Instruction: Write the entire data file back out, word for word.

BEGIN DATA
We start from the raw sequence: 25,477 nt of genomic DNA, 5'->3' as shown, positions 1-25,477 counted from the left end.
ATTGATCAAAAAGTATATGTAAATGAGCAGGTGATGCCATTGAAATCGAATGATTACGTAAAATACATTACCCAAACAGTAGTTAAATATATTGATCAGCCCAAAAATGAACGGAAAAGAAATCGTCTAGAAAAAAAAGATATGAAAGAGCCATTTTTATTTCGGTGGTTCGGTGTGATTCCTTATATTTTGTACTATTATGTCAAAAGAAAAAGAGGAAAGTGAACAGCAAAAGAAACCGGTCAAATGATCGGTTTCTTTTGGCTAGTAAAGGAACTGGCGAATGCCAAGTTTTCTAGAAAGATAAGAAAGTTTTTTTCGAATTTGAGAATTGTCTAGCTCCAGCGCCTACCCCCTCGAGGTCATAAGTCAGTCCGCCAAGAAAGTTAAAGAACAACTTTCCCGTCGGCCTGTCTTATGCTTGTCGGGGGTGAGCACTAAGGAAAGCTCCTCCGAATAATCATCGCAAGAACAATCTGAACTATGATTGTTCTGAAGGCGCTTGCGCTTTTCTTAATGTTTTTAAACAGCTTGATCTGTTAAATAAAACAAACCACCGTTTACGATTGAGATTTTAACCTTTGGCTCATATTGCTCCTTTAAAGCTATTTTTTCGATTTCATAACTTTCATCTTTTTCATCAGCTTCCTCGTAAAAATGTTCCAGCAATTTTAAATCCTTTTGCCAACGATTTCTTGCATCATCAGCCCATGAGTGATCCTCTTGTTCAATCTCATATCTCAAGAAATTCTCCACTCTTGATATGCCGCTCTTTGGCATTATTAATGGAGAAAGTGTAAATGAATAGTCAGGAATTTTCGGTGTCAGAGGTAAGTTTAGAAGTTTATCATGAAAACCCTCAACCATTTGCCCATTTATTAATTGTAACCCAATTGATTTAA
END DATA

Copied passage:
We start from the raw sequence: 25,477 nt of genomic DNA, 5'->3' as shown, positions 1-25,477 counted from the left end.
ATTGATCAAAAAGTATATGTAAATGAGCAGGTGATGCCATTGAAATCGAATGATTACGTAAAATACATTACCCAAACAGTAGTTAAATATATTGATCAGCCCAAAAATGAACGGAAAAGAAATCGTCTAGAAAAAAAAGATATGAAAGAGCCATTTTTATTTCGGTGGTTCGGTGTGATTCCTTATATTTTGTACTATTATGTCAAAAGAAAAAGAGGAAAGTGAACAGCAAAAGAAACCGGTCAAATGATCGGTTTCTTTTGGCTAGTAAAGGAACTGGCGAATGCCAAGTTTTCTAGAAAGATAAGAAAGTTTTTTTCGAATTTGAGAATTGTCTAGCTCCAGCGCCTACCCCCTCGAGGTCATAAGTCAGTCCGCCAAGAAAGTTAAAGAACAACTTTCCCGTCGGCCTGTCTTATGCTTGTCGGGGGTGAGCACTAAGGAAAGCTCCTCCGAATAATCATCGCAAGAACAATCTGAACTATGATTGTTCTGAAGGCGCTTGCGCTTTTCTTAATGTTTTTAAACAGCTTGATCTGTTAAATAAAACAAACCACCGTTTACGATTGAGATTTTAACCTTTGGCTCATATTGCTCCTTTAAAGCTATTTTTTCGATTTCATAACTTTCATCTTTTTCATCAGCTTCCTCGTAAAAATGTTCCAGCAATTTTAAATCCTTTTGCCAACGATTTCTTGCATCATCAGCCCATGAGTGATCCTCTTGTTCAATCTCATATCTCAAGAAATTCTCCACTCTTGATATGCCGCTCTTTGGCATTATTAATGGAGAAAGTGTAAATGAATAGTCAGGAATTTTCGGTGTCAGAGGTAAGTTTAGAAGTTTATCATGAAAACCCTCAACCATTTGCCCATTTATTAATTGTAACCCAATTGATTTAA